KUSC Broadcast: Hadelich Plays Paganini
This week’s KUSC rebroadcast program on Sun., Sept. 6 at 7 p.m. features an intriguing, atmospheric work by Christopher Rouse, one of America’s most prominent composers of orchestral music. His works have garnered him a Pulitzer Prize and a Grammy Award. The New York Times described his body of work as “some of the most anguished, more memorable music around.” The concert opens with Rouse’s “Prospero’s Room,” a short work that the composer considered to be “an overture to an unwritten opera.”
Rouse notes on his website: “In the days when I would have still contemplated composing an opera, my preferred source was Edgar Allan Poe’s ‘Masque of the Red Death.’… However,… I decided to redirect my ideas into what might be considered an overture to an unwritten opera. The story concerns a vain Prince, Prospero, who summons his friends to his palace and locks them in so that they will remain safe from the Red Death, a plague that is ravaging the countryside. He commands that there be a ball—the ‘masque’—but that no one is to wear red. But of course, a figure clad all in red does appear; it is the red death, and it claims the lives of all in the castle.”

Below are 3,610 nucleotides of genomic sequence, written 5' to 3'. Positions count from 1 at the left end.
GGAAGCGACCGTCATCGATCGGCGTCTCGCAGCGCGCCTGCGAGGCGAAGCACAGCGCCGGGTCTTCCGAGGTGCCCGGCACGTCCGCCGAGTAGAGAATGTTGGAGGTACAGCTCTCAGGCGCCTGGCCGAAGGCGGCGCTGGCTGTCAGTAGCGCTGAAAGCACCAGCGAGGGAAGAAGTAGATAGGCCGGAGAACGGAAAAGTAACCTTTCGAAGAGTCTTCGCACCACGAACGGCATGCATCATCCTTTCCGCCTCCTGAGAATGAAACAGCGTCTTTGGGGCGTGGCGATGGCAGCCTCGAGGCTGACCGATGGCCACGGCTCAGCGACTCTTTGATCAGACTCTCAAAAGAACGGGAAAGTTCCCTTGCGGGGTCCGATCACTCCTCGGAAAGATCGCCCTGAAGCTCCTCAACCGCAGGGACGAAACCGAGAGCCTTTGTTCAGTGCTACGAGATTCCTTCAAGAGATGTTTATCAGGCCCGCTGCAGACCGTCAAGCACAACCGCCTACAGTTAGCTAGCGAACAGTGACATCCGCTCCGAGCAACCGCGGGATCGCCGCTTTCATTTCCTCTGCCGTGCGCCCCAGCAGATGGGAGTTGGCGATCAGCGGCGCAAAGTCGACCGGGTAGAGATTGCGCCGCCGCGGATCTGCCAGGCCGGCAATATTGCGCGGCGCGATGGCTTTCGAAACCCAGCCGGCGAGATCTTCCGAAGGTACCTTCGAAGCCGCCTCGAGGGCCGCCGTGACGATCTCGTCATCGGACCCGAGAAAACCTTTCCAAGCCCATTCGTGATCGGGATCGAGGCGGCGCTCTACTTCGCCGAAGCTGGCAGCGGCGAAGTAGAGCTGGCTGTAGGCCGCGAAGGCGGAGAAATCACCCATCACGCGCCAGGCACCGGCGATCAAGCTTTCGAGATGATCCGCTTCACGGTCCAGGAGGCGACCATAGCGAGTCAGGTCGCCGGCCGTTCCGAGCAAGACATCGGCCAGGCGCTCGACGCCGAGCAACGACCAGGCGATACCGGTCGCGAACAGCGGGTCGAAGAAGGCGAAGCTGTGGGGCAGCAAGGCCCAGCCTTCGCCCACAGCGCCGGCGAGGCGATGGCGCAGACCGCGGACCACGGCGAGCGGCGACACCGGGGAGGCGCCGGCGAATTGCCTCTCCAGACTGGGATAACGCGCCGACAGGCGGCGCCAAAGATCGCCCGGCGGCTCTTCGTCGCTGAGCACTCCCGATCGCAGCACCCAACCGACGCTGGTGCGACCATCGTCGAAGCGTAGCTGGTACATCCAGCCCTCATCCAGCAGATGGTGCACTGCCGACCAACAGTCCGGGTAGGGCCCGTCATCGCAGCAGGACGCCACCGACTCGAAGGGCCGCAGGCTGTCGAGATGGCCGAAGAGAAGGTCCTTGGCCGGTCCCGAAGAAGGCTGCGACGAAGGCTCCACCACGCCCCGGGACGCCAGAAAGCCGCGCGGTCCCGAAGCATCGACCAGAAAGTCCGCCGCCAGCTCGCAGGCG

The remarkable Grammy Award-winning violinist Augustin Hadelich performs Niccolò Paganini’s Violin Concerto No. 1. Paganini was famous for the virtuosity of his compositions, and the first violin concerto is no exception. And Hadelich is a consummate virtuoso who is up to the task. The New Yorker described him as “a singularly gifted, characterful musician. When Hadelich first came on the scene, he was noted for his pinpoint brilliance and for his sweet-cultured, almost old-fashioned tone. It was as if a Golden Age violinist had jumped out of the grooves of a 78-r.p.m. record…He has a flair for bringing older music into the present tense.”
The final piece in this rebroadcast is Sergei Rachmaninoff’s Symphony No. 3 in A Minor. The composer described the premiere of his First Symphony as “the most agonizing hour of my life.” This “agonizing hour” would be one that plunged him into a mental state that would most likely be diagnosed today as clinical depression. Yet he went on to composes a second and finally a third symphony. Rachmaninoff’s Third Symphony opens with a motto theme that returns in the later movements. That haunting theme is derived from half-chant and half-prayer, heard in unison by the muted clarinet, horns, and cellos. As the movement unfolds, Rachmaninoff daringly combines both slow and scherzo characteristics.